August 7, 2019 / 10:15 AM / 18 days ago

Turkey says drill ships continue work in eastern Mediterranean, another en route

ABOARD THE YAVUZ DRILL SHIP, Eastern Mediterranean (Reuters) - Two Turkish drill ships are continuing operations in the eastern Mediterranean and another ship will join them this month, Energy Minister Fatih Donmez said, as a dispute over natural resources there fuels tensions between Turkey and Cyprus.

Turkey's Energy Minister Fatih Donmez poses with the Turkish drilling vessel Yavuz in the background at Dilovasi port in the western city of Kocaeli, Turkey, June 20, 2019. REUTERS/Murad Sezer

EU member Cyprus and Turkey have argued for years regarding the ownership of fossil fuels in the eastern Mediterranean, where Ankara says Turkish Cypriots are entitled to a share of the resources.

Turkey rejects agreements the internationally recognised Cypriot government has reached with other Mediterranean states on maritime economic zones.

Turkey has sent two drilling ships, Fatih and Yavuz, as well as an exploration vessel, to operate in waters off the divided island of Cyprus, prompting accusations from Greece that it is undermining security in the region.

Aboard the Yavuz drill ship, off the northeastern coast of Cyprus, Donmez told reporters that a second exploration vessel would begin work in the area by the end of August. A Turkish frigate and patrol boat accompanied the Yavuz.

“Fatih is continuing to drill in the Finike-1 borehole in the areas licensed to Turkey. Yavuz is continuing its operations in the Karpaz-1 borehole,” he said in comments made on Tuesday but embargoed until Wednesday.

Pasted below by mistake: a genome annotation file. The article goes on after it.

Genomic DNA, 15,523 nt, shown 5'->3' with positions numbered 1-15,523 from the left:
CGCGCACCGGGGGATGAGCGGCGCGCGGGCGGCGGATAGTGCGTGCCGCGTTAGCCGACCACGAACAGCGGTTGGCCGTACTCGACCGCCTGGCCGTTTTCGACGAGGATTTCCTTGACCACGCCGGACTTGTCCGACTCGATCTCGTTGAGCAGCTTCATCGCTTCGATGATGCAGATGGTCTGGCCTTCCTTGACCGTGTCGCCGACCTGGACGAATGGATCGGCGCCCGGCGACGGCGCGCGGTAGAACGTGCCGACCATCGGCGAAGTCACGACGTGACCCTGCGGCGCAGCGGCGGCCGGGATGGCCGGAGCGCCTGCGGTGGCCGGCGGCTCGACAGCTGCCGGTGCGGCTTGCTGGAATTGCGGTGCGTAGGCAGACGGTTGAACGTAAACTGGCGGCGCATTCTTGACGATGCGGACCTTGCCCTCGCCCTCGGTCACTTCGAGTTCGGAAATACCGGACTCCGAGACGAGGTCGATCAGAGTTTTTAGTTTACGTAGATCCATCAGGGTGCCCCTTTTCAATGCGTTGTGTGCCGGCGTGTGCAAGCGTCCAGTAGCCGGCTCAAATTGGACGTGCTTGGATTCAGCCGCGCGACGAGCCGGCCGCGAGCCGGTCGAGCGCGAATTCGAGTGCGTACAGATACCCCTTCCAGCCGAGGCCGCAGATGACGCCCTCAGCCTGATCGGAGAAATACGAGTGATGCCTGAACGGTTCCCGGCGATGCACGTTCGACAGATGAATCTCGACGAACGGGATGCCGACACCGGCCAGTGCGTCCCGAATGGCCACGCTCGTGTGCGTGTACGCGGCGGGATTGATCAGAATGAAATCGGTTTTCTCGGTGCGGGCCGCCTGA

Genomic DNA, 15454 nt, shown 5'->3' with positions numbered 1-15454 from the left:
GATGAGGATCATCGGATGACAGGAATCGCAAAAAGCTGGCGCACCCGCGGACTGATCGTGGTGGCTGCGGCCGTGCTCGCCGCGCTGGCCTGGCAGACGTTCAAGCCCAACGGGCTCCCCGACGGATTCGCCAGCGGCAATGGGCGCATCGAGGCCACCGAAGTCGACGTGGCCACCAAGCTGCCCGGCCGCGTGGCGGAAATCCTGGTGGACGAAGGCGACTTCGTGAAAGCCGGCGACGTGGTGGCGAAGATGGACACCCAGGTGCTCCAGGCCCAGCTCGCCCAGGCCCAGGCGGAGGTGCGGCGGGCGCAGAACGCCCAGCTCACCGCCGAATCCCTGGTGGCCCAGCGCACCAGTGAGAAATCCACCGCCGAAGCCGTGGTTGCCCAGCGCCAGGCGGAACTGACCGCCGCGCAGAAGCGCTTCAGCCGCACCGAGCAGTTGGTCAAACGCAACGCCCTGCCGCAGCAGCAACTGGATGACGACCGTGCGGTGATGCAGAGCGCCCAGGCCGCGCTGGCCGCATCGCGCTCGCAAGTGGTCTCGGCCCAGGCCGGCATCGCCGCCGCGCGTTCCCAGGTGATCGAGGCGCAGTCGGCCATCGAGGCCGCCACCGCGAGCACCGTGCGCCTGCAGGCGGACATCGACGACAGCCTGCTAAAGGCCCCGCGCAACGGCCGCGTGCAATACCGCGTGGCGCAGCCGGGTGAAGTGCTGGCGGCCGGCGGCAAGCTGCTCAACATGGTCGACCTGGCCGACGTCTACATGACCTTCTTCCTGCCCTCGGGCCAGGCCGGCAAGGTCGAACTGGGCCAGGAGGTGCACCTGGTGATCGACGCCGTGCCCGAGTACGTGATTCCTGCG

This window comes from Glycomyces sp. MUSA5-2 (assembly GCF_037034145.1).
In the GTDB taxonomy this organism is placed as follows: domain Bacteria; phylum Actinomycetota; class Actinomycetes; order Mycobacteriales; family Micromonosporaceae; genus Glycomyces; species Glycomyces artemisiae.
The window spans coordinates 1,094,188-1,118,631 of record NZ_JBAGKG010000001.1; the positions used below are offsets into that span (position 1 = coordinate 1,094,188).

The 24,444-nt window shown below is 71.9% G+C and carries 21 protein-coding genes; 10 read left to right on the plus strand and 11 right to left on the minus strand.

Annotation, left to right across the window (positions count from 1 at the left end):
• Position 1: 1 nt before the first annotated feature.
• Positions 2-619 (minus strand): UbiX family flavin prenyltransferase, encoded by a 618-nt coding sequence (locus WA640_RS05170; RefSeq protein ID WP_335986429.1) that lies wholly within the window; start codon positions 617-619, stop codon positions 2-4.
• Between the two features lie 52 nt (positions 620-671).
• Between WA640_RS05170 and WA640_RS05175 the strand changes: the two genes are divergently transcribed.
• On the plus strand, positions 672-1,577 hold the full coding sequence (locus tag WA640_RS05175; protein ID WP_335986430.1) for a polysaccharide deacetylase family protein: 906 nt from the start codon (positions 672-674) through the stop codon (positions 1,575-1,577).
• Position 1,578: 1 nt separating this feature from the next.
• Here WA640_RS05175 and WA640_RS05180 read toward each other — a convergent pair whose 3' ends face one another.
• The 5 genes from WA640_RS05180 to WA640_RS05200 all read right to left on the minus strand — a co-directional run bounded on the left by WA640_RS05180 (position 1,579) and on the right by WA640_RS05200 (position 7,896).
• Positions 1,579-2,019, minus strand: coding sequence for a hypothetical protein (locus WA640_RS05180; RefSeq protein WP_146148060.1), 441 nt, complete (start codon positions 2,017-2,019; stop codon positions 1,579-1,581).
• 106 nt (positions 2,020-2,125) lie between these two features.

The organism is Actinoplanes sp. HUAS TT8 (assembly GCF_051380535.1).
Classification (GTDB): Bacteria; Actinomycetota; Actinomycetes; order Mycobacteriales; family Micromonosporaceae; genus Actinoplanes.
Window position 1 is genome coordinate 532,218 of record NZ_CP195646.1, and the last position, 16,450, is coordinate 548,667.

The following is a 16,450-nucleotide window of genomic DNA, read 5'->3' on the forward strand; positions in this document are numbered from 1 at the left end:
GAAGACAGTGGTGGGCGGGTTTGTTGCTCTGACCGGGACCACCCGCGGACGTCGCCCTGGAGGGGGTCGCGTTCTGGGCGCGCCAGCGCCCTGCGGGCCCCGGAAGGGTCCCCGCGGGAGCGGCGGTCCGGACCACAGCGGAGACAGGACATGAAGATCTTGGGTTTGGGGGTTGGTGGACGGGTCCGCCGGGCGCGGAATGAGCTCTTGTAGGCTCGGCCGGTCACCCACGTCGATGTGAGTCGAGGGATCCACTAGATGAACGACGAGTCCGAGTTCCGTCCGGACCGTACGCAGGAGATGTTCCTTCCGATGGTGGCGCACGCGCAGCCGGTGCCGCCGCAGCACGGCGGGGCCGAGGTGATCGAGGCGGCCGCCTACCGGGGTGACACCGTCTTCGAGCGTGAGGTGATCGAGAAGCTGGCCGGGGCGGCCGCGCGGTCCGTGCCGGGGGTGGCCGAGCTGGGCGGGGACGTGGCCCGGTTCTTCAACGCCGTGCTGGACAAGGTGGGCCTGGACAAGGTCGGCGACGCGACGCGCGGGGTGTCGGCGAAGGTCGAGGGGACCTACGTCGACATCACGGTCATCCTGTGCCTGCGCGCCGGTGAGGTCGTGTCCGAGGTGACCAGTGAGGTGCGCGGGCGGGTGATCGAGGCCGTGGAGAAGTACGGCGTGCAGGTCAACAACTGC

“The Oruc Reis seismic exploration ship will join this work as of the end of August,” he said.

Turkey’s operations in the region have drawn a reaction from its Western allies, including the European Union and the United States.

“We support a peaceful, stable region and we discourage provocative actions by any players,” U.S. Assistant Secretary of State for Energy Resources Francis Fannon said on Tuesday, when asked about Turkey’s moves in the region.

EU foreign ministers last month suspended negotiations on a comprehensive air transport agreement and decided not to hold further EU-Turkey high-level dialogue for the time being.

Cyprus was divided in 1974 after a Turkish invasion triggered by a brief, Greek-inspired coup. Several peacemaking efforts have failed and the discovery of offshore resources in the eastern Mediterranean has complicated the negotiations.

On Friday, Cypriot President Nicos Anastasiades and Turkish Cypriot leader Mustafa Akinci will discuss a way out of an impasse in peace talks, which have been stalled for two years.

Akinci said the Greek Cypriot side was making unilateral attempts to explore for natural gas in the eastern Mediterranean despite repeated Turkish Cypriot proposals to resolve the issue.

“This doesn’t leave the Cypriot Turkish side and Turkey with any choice other than what we are doing right now,” Akinci told Reuters TV in an interview.

Speaking to Turkish ambassadors in Ankara on Tuesday, President Tayyip Erdogan said Turkey would continue to protect the rights of Turkish Cypriots.

“We cannot remain indifferent to the attempts at theft and sabotage that are being carried out under the name of drilling,” he said.

Reporting by Murad Sezer and Mert Ozkan; Additional reporting by Michele Kambas in Athens; Writing by Ali Kucukgocmen; Editing by Daren Butler and Dale Hudson

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